2012 has been a phenomenal year for mobile. With smartphone penetration hitting over 60% (1) in the UK and nearly a fifth of the population (19%) owning tablets, it’s safe to say we are fully embracing mobile technology. Christmas 2012 saw the highest ever amount of mobile activations (over 50m iOS & Android devices) and according to app analytics platform Flurry (2), mobile app downloads reached their highest ever totals too.
is still the leader in terms of smartphone market share, accounting for 72.4% of global smartphone sales (3) in the third quarter of 2012. But Apple still leads in the battle of the tablets owning 50.4% of global market share (4). It will be interesting to see how mobile device market share alters over the coming months as these devices continue to increase in popularity and open up to a broader audience. The introduction of new devices including the iPhone 5, iPad mini, Android’s elusive Nexus 4 and the low cost Nexus 7 tablet, as well as the Windows 8 Phone and Surface tablet, should transform the mobile device market share even further in 2013. Bearing all of this in mind, we’ve come up with a few mobile predictions for 2013:
Tablet adoption will reach new heights (including BYOD)
The introduction of low cost tablets, including the Nexus and Amazon Kindle Fire, and also Windows tablets, has led to heightened competition. The variety of tablets is also broadening the market, a whole new range of people are now able to buy these devices, making them much more accessible.
Over the last year, we have seen Apple’s worldwide tablet market share decrease from 60% to 50.4% (5) whilst Samsung’s has increased from 6.5% to 18.4%. At the moment, Apple has apps on its side with 250,000 apps designed specifically for iPad. We predict Android will produce more tablet-specific apps as the demand increases to coincide with Android tablet sales.
Businesses are also adopting tablets at a rapid rate, with 94% of Fortune 500 companies (6) either testing or deploying iPads for enterprise use. Gartner also predicts 35% of worldwide tablet sales will be for enterprise use by 2015, this figure includes BYOD.
One trend that is coming up frequently in conversations is how businesses can integrate their bespoke back-end systems with mobile. Organisations may have already modernised their back-end systems with a website or portal and the next step is to do the same with mobile. Businesses often know they need to use mobile but they don’t know how. We predict there will be more organisations asking for help with all aspects of their mobile roadmap, this includes integration with back-end systems, enterprise apps
and consultancy about their entire mobile strategy
Growth in businesses wanting suites of apps
As businesses begin to realise the potential ROI of enterprise apps, we predict that there will be a rise in demand for entire suites of apps. This is happening for a number of reasons. Firstly, apps that have been developed by one department are being held up as best in class for delivering real business value, and therefore other departments are taking note and considering what mobile could do for them. Secondly, because of the increase in mass mobile device deployments across organisations, businesses at the start of this process are considering their entire mobility roadmap and ecosystem from the outset to gain the maximum return from these deployments. This involves considering the entire mobile strategy of an organisation and prioritising the development of various apps across the business. Thirdly, businesses who had initially tried to develop one app to perform many tasks are realising that apps that try to do too much, end up doing no one thing well. We are therefore seeing businesses look at creating a number of simple apps that perform individual tasks really well.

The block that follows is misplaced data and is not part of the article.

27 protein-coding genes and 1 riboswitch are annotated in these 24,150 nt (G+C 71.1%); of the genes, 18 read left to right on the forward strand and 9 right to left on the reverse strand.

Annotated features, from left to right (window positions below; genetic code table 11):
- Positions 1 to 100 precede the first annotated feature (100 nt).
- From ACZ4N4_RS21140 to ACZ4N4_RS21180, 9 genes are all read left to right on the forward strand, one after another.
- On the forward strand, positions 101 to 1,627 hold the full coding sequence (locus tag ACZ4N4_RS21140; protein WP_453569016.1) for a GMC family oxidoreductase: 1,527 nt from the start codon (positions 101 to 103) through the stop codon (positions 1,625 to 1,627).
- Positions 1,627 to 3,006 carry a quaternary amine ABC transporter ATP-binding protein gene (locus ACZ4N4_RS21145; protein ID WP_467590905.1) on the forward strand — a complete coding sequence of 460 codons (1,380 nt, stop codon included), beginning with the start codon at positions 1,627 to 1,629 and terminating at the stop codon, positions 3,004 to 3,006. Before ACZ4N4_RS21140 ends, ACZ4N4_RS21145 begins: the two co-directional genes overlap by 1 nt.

Mobile changing consumer behaviour
Mobile has changed the way we shop, search, work, bank, play and read news. We’ve noticed how mobile is changing consumer behaviours in a number of different sectors and we predict there will be even more change in 2013. If you look at mobile banking for example, although still in its early stages, there has been an enormous change in the way people bank. Instead of checking balances at an ATM or transferring money at the counter or on desktop devices, people are now using apps on the move. These changes in behaviour are also happening across the retail sector. Users are often purchasing on their mobile device rather than in-store and even checking reviews of products in-store using mobile devices before making a decision to buy something.
Dramatic growth in hybrid solutions
Earlier this year, Facebook dropped its hybrid iOS app for a native one, giving hybrid apps some bad PR. To counter this, a well respected development company known as Sencha developed a redesigned web version that matched the performance of Facebook’s native offering (8) in almost every way, proving that well-architected web apps can offer the same performance as their native counterparts.
We believe there will be an increase in businesses opting for hybrid apps. The cost effectiveness and flexibility of HTML5 running across different platforms, along with the performance and easy distribution of native apps, makes the hybrid app a good solution in many cases.
Growth in second-screening habits
This year we’ve seen a huge shift in the way people are consuming media. A recent 2012 study by Nielsen on multi-screening habits found that 40% of UK smartphone owners and 41% of tablet owners use their device at least once a day while watching television. We predict these figures will increase as smartphone and tablet adoption continues to grow and mobile devices form an ever increasing part of our lives. A few brands in the UK have already started to embrace the marketing opportunity that second screening brings.